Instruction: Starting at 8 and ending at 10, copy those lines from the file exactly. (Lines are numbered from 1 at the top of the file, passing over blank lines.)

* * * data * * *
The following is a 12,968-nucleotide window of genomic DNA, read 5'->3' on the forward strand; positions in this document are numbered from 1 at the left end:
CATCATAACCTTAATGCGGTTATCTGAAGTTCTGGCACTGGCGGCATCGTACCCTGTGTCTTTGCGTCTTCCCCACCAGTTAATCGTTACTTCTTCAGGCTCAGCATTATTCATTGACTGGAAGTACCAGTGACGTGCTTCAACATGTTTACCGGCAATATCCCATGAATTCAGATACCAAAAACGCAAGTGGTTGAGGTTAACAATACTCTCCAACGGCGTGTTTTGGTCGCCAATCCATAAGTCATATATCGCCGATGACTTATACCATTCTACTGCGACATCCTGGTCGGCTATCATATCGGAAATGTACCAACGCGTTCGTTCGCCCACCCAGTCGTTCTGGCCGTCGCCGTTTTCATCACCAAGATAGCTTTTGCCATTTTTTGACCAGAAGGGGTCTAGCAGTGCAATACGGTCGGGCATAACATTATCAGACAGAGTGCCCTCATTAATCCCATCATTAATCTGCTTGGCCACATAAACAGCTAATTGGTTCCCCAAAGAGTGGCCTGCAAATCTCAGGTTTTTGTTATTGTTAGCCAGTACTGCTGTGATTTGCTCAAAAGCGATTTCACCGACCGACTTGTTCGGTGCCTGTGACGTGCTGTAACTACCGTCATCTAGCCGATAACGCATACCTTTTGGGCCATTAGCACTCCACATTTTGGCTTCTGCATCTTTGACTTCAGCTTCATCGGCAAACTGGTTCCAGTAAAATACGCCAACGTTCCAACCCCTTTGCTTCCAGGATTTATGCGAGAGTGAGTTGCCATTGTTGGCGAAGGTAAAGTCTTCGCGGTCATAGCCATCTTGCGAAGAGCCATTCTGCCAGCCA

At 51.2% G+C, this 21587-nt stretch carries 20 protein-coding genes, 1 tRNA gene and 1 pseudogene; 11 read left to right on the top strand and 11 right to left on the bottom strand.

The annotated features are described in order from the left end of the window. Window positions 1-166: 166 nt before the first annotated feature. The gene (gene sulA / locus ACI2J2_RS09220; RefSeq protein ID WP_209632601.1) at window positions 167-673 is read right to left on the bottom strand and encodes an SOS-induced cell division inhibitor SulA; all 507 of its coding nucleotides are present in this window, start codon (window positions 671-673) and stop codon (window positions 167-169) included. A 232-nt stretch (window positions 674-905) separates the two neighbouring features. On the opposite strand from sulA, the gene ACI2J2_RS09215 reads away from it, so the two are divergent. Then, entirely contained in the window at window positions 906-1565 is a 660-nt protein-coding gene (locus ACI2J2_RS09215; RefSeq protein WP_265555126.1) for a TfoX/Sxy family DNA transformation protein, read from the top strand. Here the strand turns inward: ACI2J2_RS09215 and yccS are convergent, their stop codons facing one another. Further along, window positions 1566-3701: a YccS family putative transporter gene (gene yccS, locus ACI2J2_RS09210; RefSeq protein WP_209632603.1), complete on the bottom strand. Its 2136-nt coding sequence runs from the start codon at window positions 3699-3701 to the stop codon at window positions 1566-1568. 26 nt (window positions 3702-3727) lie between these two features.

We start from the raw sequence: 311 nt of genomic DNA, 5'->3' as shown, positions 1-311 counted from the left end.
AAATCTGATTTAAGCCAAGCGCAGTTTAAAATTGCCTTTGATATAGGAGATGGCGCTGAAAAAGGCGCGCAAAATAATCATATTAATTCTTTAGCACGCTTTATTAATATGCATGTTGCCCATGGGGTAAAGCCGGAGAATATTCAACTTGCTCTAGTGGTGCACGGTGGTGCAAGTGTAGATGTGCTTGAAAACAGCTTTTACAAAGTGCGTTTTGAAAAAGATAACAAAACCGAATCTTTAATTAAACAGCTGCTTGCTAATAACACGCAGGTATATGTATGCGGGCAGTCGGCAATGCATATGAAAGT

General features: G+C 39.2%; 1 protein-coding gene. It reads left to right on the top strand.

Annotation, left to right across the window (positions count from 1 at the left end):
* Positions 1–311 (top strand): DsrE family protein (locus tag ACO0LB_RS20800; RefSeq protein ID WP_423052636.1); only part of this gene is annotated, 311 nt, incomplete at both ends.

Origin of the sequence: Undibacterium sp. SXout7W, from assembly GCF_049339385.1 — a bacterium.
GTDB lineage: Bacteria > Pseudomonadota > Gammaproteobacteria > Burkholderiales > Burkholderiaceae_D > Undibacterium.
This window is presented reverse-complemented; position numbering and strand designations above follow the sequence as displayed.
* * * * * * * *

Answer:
Annotation, left to right across the window (positions count from 1 at the left end):
* Positions 1–311 (top strand): DsrE family protein (locus tag ACO0LB_RS20800; RefSeq protein ID WP_423052636.1); only part of this gene is annotated, 311 nt, incomplete at both ends.

Origin of the sequence: Undibacterium sp. SXout7W, from assembly GCF_049339385.1 — a bacterium.